Introduction : the point of this article is not to oppose casual players versus hardcores, to argue in favor of one playstyle against the other, or isn't any kind of a rant. I should add I have myself recently become much more of a casual player than before, and could definitely fit in this category according to the article. The point here is just to state facts, and to show how the whole MMO market has shift from a 'hardcore' niche market, to appeal a much broader and casual audience, mainly for profit reasons. Thus the kind of experience those games provide has drastically changed in the last five years in a direction that reflects the playerbase change. But it also had unexpected consequences in the form of tremendous expectations from gamers that developpers can't seem to realistically fulfill anymore.
The setting : MMO worlds
MMO games are different from single player games, in the sense they want to keep people playing as long as possible. That can be explained by financial reasons (MMO players pay a monthly subscription and not only a singletime payment), but it's also structural to what is a MMORPG : a world to inhabit, in which you're supposed to spend a significant amount of time so that this world comes alive and a community can emerge. If players leave your world fast once they have completed basic gameplay objectives for example, then your world is probably dieing, and as a MMO your game is dieing.
Old MMOs were truly worlds you could spend thousands of hours into. They were designed in that way. The consequence was often you couldnt do anything meaningful in them if you didn't have alot of playtime. A single session of 1 or 2 hours had no sense : that could just be the time you spent forming a group, taking a boat, meeting with people. Your implication inside the world was proportionnal to the time you spent in, and that's perfectly natural if you think about a MMO in the sense of a 'true world'.
You don't really inhabit a world if you only spend a few hours per week in it, you're just a visitor, but definitely not an actor. Virtual worlds could have room for both, visitors and actors, but they can't participate in the same way. And older MMO games, based on RPG leveling mechanics, used to be frustrating for visitors because the time they spent in wasnt enough to complete the most basic tasks. They would always stay on the periphery, getting a taste of the thing, but could never eat it any of it, share it and bond with the community of actors.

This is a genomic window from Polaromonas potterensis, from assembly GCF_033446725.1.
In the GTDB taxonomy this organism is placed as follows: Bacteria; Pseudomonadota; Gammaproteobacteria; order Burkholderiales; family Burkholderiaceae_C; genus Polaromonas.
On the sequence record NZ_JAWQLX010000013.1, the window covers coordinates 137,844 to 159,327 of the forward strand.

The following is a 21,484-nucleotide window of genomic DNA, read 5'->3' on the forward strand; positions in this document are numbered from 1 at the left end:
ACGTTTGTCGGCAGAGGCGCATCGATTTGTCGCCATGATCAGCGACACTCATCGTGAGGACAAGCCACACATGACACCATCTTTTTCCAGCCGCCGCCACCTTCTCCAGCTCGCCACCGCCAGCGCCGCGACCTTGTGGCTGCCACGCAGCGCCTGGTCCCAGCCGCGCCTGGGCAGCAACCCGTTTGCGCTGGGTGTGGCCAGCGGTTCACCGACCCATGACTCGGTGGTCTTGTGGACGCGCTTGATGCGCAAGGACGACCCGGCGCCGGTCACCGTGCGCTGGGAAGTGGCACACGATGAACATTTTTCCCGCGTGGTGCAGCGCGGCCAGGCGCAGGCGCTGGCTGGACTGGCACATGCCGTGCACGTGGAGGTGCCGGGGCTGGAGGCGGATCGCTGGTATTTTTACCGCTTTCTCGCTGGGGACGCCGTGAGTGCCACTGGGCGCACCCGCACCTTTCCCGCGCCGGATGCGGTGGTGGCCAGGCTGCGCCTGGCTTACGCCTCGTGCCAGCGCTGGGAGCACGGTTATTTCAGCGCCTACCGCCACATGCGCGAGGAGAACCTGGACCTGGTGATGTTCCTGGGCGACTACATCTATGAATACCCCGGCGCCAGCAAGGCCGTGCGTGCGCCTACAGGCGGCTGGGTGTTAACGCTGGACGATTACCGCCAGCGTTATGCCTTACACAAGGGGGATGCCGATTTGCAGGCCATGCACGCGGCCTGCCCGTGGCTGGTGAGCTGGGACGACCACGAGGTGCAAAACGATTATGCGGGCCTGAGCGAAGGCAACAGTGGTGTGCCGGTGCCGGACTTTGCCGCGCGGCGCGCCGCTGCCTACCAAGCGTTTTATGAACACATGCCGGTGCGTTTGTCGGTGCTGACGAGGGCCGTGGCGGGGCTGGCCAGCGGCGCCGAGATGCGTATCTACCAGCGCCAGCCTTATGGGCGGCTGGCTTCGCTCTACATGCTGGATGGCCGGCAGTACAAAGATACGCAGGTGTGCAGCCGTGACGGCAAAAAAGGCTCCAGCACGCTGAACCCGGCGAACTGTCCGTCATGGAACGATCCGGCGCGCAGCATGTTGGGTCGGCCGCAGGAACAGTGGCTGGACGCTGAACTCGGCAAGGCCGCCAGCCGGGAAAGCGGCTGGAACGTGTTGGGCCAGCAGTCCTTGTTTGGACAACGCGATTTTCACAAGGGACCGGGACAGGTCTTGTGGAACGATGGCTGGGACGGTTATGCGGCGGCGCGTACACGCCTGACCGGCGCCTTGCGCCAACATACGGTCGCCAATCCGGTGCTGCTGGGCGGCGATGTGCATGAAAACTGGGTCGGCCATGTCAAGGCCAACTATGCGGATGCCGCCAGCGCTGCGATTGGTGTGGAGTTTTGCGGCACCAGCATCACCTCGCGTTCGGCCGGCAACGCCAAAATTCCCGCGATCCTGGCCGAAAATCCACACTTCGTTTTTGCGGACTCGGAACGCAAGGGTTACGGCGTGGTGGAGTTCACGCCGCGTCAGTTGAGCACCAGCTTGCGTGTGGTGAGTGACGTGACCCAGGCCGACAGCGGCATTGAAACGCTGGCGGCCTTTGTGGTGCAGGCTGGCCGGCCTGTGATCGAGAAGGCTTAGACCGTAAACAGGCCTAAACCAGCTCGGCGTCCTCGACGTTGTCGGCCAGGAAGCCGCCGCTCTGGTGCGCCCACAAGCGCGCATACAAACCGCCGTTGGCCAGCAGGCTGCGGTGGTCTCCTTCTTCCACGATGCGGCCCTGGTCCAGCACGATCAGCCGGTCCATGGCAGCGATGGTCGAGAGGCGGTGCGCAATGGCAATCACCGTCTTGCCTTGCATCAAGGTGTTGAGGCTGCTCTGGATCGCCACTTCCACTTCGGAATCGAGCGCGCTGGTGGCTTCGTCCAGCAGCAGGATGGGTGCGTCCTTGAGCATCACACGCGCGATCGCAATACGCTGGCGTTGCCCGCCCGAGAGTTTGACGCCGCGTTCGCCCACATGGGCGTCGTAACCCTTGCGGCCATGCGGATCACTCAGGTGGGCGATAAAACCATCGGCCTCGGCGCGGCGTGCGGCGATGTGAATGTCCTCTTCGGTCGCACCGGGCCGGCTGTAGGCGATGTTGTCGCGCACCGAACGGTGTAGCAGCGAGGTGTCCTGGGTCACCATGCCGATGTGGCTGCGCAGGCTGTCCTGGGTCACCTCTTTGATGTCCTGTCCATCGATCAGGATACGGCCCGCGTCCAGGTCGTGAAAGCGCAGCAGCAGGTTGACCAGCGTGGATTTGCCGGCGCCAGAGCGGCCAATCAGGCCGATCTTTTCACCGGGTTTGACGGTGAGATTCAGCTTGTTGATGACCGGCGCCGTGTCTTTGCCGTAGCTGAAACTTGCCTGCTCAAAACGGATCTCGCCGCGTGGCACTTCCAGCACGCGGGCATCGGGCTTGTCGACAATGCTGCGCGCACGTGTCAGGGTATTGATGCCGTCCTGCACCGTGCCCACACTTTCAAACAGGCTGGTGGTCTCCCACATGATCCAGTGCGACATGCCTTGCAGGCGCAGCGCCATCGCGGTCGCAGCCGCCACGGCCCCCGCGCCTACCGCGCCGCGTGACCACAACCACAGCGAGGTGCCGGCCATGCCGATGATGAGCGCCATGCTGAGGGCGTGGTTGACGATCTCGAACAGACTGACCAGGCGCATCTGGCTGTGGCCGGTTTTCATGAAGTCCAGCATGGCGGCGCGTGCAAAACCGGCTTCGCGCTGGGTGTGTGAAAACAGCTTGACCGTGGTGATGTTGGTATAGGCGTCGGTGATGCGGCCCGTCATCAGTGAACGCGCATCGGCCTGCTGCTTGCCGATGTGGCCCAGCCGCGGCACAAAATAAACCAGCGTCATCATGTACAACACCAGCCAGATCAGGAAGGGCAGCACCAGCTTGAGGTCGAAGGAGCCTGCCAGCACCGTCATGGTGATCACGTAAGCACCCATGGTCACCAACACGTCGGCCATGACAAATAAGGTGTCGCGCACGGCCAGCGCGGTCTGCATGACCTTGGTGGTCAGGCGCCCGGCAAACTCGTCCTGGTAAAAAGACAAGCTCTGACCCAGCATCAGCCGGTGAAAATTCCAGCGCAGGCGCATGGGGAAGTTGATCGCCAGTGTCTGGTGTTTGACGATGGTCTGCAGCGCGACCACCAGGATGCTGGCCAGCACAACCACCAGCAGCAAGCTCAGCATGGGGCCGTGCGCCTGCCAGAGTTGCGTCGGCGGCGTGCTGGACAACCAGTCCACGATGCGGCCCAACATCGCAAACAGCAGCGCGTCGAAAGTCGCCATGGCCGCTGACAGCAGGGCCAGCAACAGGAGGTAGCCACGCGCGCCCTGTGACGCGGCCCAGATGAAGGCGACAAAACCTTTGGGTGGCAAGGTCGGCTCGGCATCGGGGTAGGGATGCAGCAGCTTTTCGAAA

As MMOs have started to become more and more 'financial products' whose goals were in the first place to make money and less 'a new alternative gaming genre' the following events successively happened in the last 5 or 6 years :
- The simplification of old mechanics started to attract a whole new audience, much less hardcore than the former one. That is the best seen in the Everquest -> WoW transition.
- The new audience plays maybe 3 or 5 times less, but it's irrelevant from a financial point of view because they pay the same monthly fee* as the older audience. And for obvious social reasons they represent a much bigger market than the few old hardcores.
- MMOs started to cater more and more to the broader audience, simplification of mechanics, faster leveling, linear questing, instances, open grouping, dungeon finders... etc. To the point they became soloable RPG games built in an environnment mimicing a massive virtual world, rather than a virtual world inhabited with characters obeying to RPG mechanics.
In other words MMOs have stopped to be worlds with game mechanics, and they've become more games mimicing worlds. (The difference is portreyed in the the previous games vs worlds article on this blog). They removed everything that added to the realism of what a world in a particular setting could be (exploration, danger, the need to regroup with others to complete objectives) in the favor of what is "immediately fun" in a game.